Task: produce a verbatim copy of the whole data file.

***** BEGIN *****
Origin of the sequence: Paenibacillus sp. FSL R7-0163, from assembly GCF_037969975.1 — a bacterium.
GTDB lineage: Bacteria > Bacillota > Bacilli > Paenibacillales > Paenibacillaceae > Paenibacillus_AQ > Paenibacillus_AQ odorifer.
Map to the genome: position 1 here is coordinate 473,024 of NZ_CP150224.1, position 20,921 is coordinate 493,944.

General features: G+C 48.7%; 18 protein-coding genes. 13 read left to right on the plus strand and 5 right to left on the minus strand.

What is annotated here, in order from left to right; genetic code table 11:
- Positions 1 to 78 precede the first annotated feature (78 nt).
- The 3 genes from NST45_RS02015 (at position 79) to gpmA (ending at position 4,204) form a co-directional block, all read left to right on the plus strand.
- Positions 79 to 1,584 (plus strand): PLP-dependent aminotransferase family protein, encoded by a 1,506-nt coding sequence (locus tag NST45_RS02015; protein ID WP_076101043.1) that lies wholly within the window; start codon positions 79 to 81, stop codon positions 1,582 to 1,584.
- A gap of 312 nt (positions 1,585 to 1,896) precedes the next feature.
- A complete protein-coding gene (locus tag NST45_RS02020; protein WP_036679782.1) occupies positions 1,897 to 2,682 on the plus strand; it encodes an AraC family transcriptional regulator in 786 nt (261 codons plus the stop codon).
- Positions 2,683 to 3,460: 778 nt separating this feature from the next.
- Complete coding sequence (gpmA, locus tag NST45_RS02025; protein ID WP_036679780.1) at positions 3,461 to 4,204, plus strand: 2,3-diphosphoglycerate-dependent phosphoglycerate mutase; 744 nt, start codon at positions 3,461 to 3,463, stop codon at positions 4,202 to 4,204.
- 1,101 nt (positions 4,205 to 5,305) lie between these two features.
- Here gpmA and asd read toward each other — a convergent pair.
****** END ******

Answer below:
Origin of the sequence: Paenibacillus sp. FSL R7-0163, from assembly GCF_037969975.1 — a bacterium.
GTDB lineage: Bacteria > Bacillota > Bacilli > Paenibacillales > Paenibacillaceae > Paenibacillus_AQ > Paenibacillus_AQ odorifer.
Map to the genome: position 1 here is coordinate 473,024 of NZ_CP150224.1, position 20,921 is coordinate 493,944.

General features: G+C 48.7%; 18 protein-coding genes. 13 read left to right on the plus strand and 5 right to left on the minus strand.

What is annotated here, in order from left to right; genetic code table 11:
- Positions 1 to 78 precede the first annotated feature (78 nt).
- The 3 genes from NST45_RS02015 (at position 79) to gpmA (ending at position 4,204) form a co-directional block, all read left to right on the plus strand.
- Positions 79 to 1,584 (plus strand): PLP-dependent aminotransferase family protein, encoded by a 1,506-nt coding sequence (locus tag NST45_RS02015; protein ID WP_076101043.1) that lies wholly within the window; start codon positions 79 to 81, stop codon positions 1,582 to 1,584.
- A gap of 312 nt (positions 1,585 to 1,896) precedes the next feature.
- A complete protein-coding gene (locus tag NST45_RS02020; protein WP_036679782.1) occupies positions 1,897 to 2,682 on the plus strand; it encodes an AraC family transcriptional regulator in 786 nt (261 codons plus the stop codon).
- Positions 2,683 to 3,460: 778 nt separating this feature from the next.
- Complete coding sequence (gpmA, locus tag NST45_RS02025; protein ID WP_036679780.1) at positions 3,461 to 4,204, plus strand: 2,3-diphosphoglycerate-dependent phosphoglycerate mutase; 744 nt, start codon at positions 3,461 to 3,463, stop codon at positions 4,202 to 4,204.
- 1,101 nt (positions 4,205 to 5,305) lie between these two features.
- Here gpmA and asd read toward each other — a convergent pair.